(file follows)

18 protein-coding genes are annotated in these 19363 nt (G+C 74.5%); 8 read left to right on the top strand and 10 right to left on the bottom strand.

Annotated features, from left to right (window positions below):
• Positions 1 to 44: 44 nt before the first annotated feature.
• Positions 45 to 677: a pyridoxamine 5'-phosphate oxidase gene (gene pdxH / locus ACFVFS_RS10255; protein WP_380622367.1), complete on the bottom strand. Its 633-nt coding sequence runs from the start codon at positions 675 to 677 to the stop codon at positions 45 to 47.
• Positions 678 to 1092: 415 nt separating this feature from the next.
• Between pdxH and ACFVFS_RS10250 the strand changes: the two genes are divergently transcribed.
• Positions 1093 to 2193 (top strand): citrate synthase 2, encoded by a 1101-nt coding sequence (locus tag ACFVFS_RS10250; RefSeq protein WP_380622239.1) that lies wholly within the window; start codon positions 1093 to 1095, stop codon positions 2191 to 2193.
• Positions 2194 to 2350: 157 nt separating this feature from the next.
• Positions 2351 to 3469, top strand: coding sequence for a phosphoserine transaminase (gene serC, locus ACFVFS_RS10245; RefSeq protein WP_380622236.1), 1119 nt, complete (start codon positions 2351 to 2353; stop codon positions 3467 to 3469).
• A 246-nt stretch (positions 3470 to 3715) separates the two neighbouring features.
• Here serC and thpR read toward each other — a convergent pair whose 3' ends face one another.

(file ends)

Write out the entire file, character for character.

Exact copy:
18 protein-coding genes are annotated in these 19363 nt (G+C 74.5%); 8 read left to right on the top strand and 10 right to left on the bottom strand.

Annotated features, from left to right (window positions below):
• Positions 1 to 44: 44 nt before the first annotated feature.
• Positions 45 to 677: a pyridoxamine 5'-phosphate oxidase gene (gene pdxH / locus ACFVFS_RS10255; protein WP_380622367.1), complete on the bottom strand. Its 633-nt coding sequence runs from the start codon at positions 675 to 677 to the stop codon at positions 45 to 47.
• Positions 678 to 1092: 415 nt separating this feature from the next.
• Between pdxH and ACFVFS_RS10250 the strand changes: the two genes are divergently transcribed.
• Positions 1093 to 2193 (top strand): citrate synthase 2, encoded by a 1101-nt coding sequence (locus tag ACFVFS_RS10250; RefSeq protein WP_380622239.1) that lies wholly within the window; start codon positions 1093 to 1095, stop codon positions 2191 to 2193.
• Positions 2194 to 2350: 157 nt separating this feature from the next.
• Positions 2351 to 3469, top strand: coding sequence for a phosphoserine transaminase (gene serC, locus ACFVFS_RS10245; RefSeq protein WP_380622236.1), 1119 nt, complete (start codon positions 2351 to 2353; stop codon positions 3467 to 3469).
• A 246-nt stretch (positions 3470 to 3715) separates the two neighbouring features.
• Here serC and thpR read toward each other — a convergent pair whose 3' ends face one another.